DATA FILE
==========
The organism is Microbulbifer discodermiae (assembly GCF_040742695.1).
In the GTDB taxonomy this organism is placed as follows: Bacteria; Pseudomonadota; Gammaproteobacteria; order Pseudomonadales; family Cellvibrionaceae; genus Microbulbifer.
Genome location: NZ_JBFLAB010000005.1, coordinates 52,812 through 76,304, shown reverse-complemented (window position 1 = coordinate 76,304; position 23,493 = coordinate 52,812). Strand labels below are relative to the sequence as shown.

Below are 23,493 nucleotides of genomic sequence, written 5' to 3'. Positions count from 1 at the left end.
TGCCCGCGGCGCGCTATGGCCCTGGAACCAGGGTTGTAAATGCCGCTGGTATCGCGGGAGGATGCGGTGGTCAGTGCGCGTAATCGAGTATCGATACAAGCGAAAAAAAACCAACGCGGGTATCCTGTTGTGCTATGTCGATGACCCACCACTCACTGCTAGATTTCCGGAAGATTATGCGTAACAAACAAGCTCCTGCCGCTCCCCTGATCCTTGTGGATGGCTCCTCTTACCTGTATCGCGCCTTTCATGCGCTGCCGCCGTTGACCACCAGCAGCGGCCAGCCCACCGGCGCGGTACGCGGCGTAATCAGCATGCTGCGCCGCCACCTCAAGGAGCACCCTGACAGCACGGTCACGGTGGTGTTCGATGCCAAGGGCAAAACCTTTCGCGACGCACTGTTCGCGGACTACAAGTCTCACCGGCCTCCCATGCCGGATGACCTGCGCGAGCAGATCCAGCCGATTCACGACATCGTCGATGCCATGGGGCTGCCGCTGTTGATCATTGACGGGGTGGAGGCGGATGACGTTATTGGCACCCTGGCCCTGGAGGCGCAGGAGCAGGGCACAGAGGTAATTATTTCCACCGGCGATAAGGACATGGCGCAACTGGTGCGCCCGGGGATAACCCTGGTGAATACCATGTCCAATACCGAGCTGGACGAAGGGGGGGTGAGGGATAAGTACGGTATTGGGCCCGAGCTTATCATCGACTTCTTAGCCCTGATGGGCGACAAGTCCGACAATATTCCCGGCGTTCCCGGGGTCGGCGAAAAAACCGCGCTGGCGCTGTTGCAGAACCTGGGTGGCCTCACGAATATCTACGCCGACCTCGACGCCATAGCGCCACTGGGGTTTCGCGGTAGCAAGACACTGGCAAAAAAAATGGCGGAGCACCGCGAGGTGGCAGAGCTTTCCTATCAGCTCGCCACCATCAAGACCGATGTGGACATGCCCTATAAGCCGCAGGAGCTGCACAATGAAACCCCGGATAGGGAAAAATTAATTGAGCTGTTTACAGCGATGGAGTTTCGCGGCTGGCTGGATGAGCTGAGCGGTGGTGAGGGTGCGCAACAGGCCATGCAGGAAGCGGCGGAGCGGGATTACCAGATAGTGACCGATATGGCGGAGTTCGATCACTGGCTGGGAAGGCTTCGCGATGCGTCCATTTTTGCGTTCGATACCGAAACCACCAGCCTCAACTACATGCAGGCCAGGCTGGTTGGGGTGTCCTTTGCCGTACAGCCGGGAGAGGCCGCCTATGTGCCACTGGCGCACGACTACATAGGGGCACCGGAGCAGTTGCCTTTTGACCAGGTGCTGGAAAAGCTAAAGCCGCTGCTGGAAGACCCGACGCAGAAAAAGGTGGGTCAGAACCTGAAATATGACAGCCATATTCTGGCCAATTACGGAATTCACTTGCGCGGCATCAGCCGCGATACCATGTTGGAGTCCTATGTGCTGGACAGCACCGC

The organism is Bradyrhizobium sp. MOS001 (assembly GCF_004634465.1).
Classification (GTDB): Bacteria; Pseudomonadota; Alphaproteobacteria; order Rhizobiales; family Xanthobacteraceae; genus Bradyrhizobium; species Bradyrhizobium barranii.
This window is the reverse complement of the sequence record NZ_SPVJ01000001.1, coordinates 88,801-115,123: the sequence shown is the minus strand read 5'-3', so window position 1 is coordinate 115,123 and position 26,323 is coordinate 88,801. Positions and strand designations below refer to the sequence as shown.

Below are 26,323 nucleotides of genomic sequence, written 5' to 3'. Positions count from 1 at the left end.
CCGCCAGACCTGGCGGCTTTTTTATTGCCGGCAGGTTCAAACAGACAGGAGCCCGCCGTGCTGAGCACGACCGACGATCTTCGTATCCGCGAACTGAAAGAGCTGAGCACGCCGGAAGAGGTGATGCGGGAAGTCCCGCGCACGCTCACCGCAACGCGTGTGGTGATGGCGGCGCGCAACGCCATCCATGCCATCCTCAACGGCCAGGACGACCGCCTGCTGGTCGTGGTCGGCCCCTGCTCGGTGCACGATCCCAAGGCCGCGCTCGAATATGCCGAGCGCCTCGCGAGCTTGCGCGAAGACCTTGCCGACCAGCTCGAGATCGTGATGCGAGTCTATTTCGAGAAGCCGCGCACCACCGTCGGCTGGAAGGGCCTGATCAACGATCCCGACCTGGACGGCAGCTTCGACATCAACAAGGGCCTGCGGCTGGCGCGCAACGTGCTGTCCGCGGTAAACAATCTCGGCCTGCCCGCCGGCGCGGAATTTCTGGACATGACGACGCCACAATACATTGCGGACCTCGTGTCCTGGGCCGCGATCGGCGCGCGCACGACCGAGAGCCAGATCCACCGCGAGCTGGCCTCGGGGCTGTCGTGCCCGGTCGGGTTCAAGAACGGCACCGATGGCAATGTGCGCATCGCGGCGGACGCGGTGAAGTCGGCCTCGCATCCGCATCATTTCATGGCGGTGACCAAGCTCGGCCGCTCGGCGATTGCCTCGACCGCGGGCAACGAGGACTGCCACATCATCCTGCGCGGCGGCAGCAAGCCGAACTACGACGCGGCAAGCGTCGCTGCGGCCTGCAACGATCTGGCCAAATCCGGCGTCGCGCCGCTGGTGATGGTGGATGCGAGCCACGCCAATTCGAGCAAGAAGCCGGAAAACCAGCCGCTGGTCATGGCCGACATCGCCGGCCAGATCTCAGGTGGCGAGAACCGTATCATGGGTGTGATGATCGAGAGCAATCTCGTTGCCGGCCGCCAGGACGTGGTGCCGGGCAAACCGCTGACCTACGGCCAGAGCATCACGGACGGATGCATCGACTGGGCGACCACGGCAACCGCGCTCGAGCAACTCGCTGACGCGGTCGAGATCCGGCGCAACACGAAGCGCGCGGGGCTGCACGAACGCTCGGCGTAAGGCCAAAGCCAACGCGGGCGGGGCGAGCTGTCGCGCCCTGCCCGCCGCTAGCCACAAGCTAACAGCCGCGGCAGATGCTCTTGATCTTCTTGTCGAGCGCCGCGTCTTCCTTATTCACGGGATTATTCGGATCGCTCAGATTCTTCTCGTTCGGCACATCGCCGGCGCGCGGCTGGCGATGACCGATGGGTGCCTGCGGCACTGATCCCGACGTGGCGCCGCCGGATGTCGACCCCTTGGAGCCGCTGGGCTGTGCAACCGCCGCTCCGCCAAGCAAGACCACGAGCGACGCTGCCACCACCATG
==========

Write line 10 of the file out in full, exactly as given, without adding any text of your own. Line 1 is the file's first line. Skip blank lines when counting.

CCGCCAGACCTGGCGGCTTTTTTATTGCCGGCAGGTTCAAACAGACAGGAGCCCGCCGTGCTGAGCACGACCGACGATCTTCGTATCCGCGAACTGAAAGAGCTGAGCACGCCGGAAGAGGTGATGCGGGAAGTCCCGCGCACGCTCACCGCAACGCGTGTGGTGATGGCGGCGCGCAACGCCATCCATGCCATCCTCAACGGCCAGGACGACCGCCTGCTGGTCGTGGTCGGCCCCTGCTCGGTGCACGATCCCAAGGCCGCGCTCGAATATGCCGAGCGCCTCGCGAGCTTGCGCGAAGACCTTGCCGACCAGCTCGAGATCGTGATGCGAGTCTATTTCGAGAAGCCGCGCACCACCGTCGGCTGGAAGGGCCTGATCAACGATCCCGACCTGGACGGCAGCTTCGACATCAACAAGGGCCTGCGGCTGGCGCGCAACGTGCTGTCCGCGGTAAACAATCTCGGCCTGCCCGCCGGCGCGGAATTTCTGGACATGACGACGCCACAATACATTGCGGACCTCGTGTCCTGGGCCGCGATCGGCGCGCGCACGACCGAGAGCCAGATCCACCGCGAGCTGGCCTCGGGGCTGTCGTGCCCGGTCGGGTTCAAGAACGGCACCGATGGCAATGTGCGCATCGCGGCGGACGCGGTGAAGTCGGCCTCGCATCCGCATCATTTCATGGCGGTGACCAAGCTCGGCCGCTCGGCGATTGCCTCGACCGCGGGCAACGAGGACTGCCACATCATCCTGCGCGGCGGCAGCAAGCCGAACTACGACGCGGCAAGCGTCGCTGCGGCCTGCAACGATCTGGCCAAATCCGGCGTCGCGCCGCTGGTGATGGTGGATGCGAGCCACGCCAATTCGAGCAAGAAGCCGGAAAACCAGCCGCTGGTCATGGCCGACATCGCCGGCCAGATCTCAGGTGGCGAGAACCGTATCATGGGTGTGATGATCGAGAGCAATCTCGTTGCCGGCCGCCAGGACGTGGTGCCGGGCAAACCGCTGACCTACGGCCAGAGCATCACGGACGGATGCATCGACTGGGCGACCACGGCAACCGCGCTCGAGCAACTCGCTGACGCGGTCGAGATCCGGCGCAACACGAAGCGCGCGGGGCTGCACGAACGCTCGGCGTAAGGCCAAAGCCAACGCGGGCGGGGCGAGCTGTCGCGCCCTGCCCGCCGCTAGCCACAAGCTAACAGCCGCGGCAGATGCTCTTGATCTTCTTGTCGAGCGCCGCGTCTTCCTTATTCACGGGATTATTCGGATCGCTCAGATTCTTCTCGTTCGGCACATCGCCGGCGCGCGGCTGGCGATGACCGATGGGTGCCTGCGGCACTGATCCCGACGTGGCGCCGCCGGATGTCGACCCCTTGGAGCCGCTGGGCTGTGCAACCGCCGCTCCGCCAAGCAAGACCACGAGCGACGCTGCCACCACCATG